• The top annual training topics for boards include conflicts of interest, bribery and corruption, and data privacy. However, workplace harassment doesn't rank in the top tier of topics.

    The report can be found here

Georgeson market update

Georgeson is a leading Corporate Governance advisory and Shareholder Engagement company, and part of the Computershare group


Shareholder ​Activism​ - UK
  • The Investment Association has found that FTSE 100 pay and director re-election spark renewed shareholder rebellion at 2018 AGM season.

    "The new data compiled by the Investment Association, the trade body that represents the UK's asset management industry, shows that 120 FTSE All-Share companies were added to the Public Register, which tracks significant shareholder dissent (over 20%), up to the end of July 2018, compared to 110 companies over the same period in 2017."

  • ITV News reports that the Government plans to crack down on 'reckless' directors with hefty fines.

    "Directors who dissolve companies to avoid paying workers or pensions could face hefty fines or be banned from running a business under Government plans. The Department for Business, Energy and Industrial Strategy said it was planning to press ahead with proposals to help protect staff, pensions and small suppliers when a company goes bust. […] Under the shake-up, the Insolvency Service would have the power to fine or even disqualify bosses who deliberately dodge debts by dissolving companies and setting up a near-identical business with a new name – a practice known as 'phoenixing' or 'bumping companies'. Other measures in the Government plans include giving struggling companies more time to restructure or attract new funding to rescue the business, in order to help safeguard jobs. Shareholders would also be given more powers to hold boardrooms to account, with executives told to explain to them how they can afford to pay dividends."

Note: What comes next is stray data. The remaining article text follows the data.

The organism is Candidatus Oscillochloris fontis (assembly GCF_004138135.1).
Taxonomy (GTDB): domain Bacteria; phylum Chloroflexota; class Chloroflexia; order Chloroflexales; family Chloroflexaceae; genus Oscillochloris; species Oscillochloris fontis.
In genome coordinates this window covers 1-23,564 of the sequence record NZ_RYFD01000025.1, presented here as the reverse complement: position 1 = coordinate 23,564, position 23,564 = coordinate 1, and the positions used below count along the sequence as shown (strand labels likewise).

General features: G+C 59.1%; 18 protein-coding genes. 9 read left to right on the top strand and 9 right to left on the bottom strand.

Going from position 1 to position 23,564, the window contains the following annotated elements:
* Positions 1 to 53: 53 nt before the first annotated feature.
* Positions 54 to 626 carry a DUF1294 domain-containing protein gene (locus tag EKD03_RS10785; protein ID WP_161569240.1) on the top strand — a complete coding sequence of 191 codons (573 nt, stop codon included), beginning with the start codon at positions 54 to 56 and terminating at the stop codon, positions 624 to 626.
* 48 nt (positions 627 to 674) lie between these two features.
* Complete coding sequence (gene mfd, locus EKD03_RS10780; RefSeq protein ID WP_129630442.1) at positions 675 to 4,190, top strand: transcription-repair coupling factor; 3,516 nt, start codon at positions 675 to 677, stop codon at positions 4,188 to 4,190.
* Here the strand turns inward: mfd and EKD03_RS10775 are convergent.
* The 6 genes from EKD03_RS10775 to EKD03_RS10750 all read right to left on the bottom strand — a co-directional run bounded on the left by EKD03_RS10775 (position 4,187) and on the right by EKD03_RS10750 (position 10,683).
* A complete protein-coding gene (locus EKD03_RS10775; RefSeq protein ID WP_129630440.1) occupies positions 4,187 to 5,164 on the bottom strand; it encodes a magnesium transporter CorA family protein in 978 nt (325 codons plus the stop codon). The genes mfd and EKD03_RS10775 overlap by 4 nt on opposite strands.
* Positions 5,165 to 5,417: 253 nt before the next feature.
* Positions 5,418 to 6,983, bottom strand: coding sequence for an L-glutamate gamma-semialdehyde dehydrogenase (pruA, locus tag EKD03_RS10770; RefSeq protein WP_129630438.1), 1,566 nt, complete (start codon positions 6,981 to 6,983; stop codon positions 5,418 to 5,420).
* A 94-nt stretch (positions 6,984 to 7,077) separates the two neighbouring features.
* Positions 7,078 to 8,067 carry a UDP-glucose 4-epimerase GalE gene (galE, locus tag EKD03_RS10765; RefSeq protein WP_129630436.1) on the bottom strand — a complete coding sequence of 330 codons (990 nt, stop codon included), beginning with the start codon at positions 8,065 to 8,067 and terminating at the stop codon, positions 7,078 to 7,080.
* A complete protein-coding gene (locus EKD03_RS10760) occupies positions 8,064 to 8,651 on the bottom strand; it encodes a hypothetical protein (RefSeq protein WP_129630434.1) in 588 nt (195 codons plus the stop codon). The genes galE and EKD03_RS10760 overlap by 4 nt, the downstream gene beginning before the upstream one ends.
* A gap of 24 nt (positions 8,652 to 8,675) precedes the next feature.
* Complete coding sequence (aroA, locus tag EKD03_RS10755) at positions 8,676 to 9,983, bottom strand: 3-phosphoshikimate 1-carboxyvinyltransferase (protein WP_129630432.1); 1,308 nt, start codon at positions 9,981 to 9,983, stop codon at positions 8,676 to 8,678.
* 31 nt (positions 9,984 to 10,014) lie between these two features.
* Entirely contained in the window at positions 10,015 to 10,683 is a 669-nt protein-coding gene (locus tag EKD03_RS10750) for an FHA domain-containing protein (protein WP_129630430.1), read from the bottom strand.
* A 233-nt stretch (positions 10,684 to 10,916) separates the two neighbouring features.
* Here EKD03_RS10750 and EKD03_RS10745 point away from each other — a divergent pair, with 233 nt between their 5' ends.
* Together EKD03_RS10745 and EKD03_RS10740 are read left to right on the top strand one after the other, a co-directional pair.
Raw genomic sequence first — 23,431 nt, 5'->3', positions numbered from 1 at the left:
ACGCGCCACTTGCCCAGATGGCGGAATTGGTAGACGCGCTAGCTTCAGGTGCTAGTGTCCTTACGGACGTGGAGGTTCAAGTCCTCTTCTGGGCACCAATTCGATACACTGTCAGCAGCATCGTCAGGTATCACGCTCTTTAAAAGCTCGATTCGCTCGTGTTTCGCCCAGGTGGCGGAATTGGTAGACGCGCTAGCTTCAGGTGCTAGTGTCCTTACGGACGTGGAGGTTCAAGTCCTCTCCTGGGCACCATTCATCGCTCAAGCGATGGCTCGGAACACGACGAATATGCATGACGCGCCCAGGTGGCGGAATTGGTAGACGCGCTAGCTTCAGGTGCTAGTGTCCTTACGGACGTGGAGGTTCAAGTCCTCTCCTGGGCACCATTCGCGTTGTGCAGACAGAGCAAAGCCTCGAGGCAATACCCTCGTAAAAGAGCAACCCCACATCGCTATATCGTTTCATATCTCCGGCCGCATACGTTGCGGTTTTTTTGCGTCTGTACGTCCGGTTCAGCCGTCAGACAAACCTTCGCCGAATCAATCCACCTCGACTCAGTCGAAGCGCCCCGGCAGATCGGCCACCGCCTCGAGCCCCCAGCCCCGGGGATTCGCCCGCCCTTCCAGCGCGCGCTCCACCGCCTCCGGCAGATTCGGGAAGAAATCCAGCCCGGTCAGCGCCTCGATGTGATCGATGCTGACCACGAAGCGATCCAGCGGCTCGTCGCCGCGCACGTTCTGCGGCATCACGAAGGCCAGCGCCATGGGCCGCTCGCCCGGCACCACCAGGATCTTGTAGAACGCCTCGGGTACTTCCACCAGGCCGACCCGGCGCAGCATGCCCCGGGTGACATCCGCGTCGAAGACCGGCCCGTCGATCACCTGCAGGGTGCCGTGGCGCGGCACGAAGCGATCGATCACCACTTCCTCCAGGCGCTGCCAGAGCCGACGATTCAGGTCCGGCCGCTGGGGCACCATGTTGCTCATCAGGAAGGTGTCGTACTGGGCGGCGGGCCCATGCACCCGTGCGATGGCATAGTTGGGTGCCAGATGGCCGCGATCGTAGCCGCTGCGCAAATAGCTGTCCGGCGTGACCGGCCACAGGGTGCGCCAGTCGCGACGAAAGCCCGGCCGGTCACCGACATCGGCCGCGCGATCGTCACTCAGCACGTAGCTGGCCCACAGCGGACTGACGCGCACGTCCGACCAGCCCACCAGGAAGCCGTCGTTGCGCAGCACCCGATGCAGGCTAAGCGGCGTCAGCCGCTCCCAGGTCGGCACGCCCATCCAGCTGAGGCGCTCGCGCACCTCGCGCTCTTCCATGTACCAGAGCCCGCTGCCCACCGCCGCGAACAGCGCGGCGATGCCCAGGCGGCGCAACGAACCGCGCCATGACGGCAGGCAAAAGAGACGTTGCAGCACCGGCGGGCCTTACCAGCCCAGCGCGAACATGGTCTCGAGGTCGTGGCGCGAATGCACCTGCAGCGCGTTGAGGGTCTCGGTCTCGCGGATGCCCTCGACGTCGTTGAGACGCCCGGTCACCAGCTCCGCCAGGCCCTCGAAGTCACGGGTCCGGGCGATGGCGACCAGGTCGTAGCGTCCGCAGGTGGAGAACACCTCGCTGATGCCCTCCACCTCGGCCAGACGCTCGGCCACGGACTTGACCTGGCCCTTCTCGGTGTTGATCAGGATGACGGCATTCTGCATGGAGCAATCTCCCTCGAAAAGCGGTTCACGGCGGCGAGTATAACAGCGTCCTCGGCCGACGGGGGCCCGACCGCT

• The Chartered Institute of Personnel and Development has published a report titled Executive pay 2018: review of FTSE 100 executive pay packages.

    "An annual assessment of FTSE 100 CEO pay packages released today shows that CEO median pay rose by 11% between 2016 and 2017, despite prominent criticism from the investor community and the Government over excessive CEO pay awards in the past year." See here for the full document.

Shareholder ​Activism​ - International
  • gettyimages-175138259

    News and insights

    Stay up-to-date with our latest news, events and blogs

  • gettyimages-170412009

    Shareholder Rights Directive

    View our briefing note on SRD II's influence on market harmonisation and shareholder rights

  • istock-541114144

    UK Corporate Governance

    Read our article about the revised UK Corporate Governance Code​ and its impact on companies

Want to download an offline version?

If you would like to download a pdf version of the September Registry round-up so you can read it when you are not connected to the internet, please click below.

Download the pdf

Registry round-up archive

Take a look at our previous editions of the Registry round-up.

Find out more